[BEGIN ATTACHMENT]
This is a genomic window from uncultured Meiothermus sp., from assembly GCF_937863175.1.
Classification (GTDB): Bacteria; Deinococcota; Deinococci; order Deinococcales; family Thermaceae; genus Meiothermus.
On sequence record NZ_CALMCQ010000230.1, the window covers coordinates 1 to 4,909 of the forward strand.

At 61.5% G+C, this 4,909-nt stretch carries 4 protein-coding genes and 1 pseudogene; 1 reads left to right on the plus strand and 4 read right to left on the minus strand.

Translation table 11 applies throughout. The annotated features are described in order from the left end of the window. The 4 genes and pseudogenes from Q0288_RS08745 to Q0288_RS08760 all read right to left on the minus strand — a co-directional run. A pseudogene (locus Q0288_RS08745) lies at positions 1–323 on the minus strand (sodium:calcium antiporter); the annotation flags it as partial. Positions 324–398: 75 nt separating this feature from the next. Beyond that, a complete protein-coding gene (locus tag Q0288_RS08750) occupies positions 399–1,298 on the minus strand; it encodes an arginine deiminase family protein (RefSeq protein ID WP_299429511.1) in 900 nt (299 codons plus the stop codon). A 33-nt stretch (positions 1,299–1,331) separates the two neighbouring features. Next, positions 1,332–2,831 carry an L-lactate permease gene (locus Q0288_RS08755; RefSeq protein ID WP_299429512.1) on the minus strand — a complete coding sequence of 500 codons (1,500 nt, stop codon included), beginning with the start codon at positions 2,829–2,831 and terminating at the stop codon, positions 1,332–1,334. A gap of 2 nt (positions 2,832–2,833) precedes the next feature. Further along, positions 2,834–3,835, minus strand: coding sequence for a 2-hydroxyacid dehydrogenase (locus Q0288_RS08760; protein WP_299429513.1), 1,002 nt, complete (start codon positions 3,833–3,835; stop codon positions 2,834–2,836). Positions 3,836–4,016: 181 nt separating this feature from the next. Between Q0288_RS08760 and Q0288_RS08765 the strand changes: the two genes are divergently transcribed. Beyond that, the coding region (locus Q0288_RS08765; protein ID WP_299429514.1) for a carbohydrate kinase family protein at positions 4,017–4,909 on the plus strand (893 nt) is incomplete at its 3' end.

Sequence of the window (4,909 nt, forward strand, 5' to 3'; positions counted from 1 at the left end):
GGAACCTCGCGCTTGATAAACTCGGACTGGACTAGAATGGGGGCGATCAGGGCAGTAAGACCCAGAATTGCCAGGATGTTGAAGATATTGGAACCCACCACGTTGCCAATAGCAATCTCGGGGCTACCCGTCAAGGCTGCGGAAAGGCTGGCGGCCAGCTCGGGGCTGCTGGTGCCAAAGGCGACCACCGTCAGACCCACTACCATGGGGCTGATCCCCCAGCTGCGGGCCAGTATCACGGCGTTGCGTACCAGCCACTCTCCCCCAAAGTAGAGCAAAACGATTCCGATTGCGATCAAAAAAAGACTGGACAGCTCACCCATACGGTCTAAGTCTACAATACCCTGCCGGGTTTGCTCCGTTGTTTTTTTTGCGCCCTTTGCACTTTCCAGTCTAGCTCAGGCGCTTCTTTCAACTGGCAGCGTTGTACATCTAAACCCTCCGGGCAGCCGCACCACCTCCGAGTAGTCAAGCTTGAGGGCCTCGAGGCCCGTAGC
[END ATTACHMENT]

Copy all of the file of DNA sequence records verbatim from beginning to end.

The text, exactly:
This is a genomic window from uncultured Meiothermus sp., from assembly GCF_937863175.1.
Classification (GTDB): Bacteria; Deinococcota; Deinococci; order Deinococcales; family Thermaceae; genus Meiothermus.
On sequence record NZ_CALMCQ010000230.1, the window covers coordinates 1 to 4,909 of the forward strand.

At 61.5% G+C, this 4,909-nt stretch carries 4 protein-coding genes and 1 pseudogene; 1 reads left to right on the plus strand and 4 read right to left on the minus strand.

Translation table 11 applies throughout. The annotated features are described in order from the left end of the window. The 4 genes and pseudogenes from Q0288_RS08745 to Q0288_RS08760 all read right to left on the minus strand — a co-directional run. A pseudogene (locus Q0288_RS08745) lies at positions 1–323 on the minus strand (sodium:calcium antiporter); the annotation flags it as partial. Positions 324–398: 75 nt separating this feature from the next. Beyond that, a complete protein-coding gene (locus tag Q0288_RS08750) occupies positions 399–1,298 on the minus strand; it encodes an arginine deiminase family protein (RefSeq protein ID WP_299429511.1) in 900 nt (299 codons plus the stop codon). A 33-nt stretch (positions 1,299–1,331) separates the two neighbouring features. Next, positions 1,332–2,831 carry an L-lactate permease gene (locus Q0288_RS08755; RefSeq protein ID WP_299429512.1) on the minus strand — a complete coding sequence of 500 codons (1,500 nt, stop codon included), beginning with the start codon at positions 2,829–2,831 and terminating at the stop codon, positions 1,332–1,334. A gap of 2 nt (positions 2,832–2,833) precedes the next feature. Further along, positions 2,834–3,835, minus strand: coding sequence for a 2-hydroxyacid dehydrogenase (locus Q0288_RS08760; protein WP_299429513.1), 1,002 nt, complete (start codon positions 3,833–3,835; stop codon positions 2,834–2,836). Positions 3,836–4,016: 181 nt separating this feature from the next. Between Q0288_RS08760 and Q0288_RS08765 the strand changes: the two genes are divergently transcribed. Beyond that, the coding region (locus Q0288_RS08765; protein ID WP_299429514.1) for a carbohydrate kinase family protein at positions 4,017–4,909 on the plus strand (893 nt) is incomplete at its 3' end.

Sequence of the window (4,909 nt, forward strand, 5' to 3'; positions counted from 1 at the left end):
GGAACCTCGCGCTTGATAAACTCGGACTGGACTAGAATGGGGGCGATCAGGGCAGTAAGACCCAGAATTGCCAGGATGTTGAAGATATTGGAACCCACCACGTTGCCAATAGCAATCTCGGGGCTACCCGTCAAGGCTGCGGAAAGGCTGGCGGCCAGCTCGGGGCTGCTGGTGCCAAAGGCGACCACCGTCAGACCCACTACCATGGGGCTGATCCCCCAGCTGCGGGCCAGTATCACGGCGTTGCGTACCAGCCACTCTCCCCCAAAGTAGAGCAAAACGATTCCGATTGCGATCAAAAAAAGACTGGACAGCTCACCCATACGGTCTAAGTCTACAATACCCTGCCGGGTTTGCTCCGTTGTTTTTTTTGCGCCCTTTGCACTTTCCAGTCTAGCTCAGGCGCTTCTTTCAACTGGCAGCGTTGTACATCTAAACCCTCCGGGCAGCCGCACCACCTCCGAGTAGTCAAGCTTGAGGGCCTCGAGGCCCGTAGC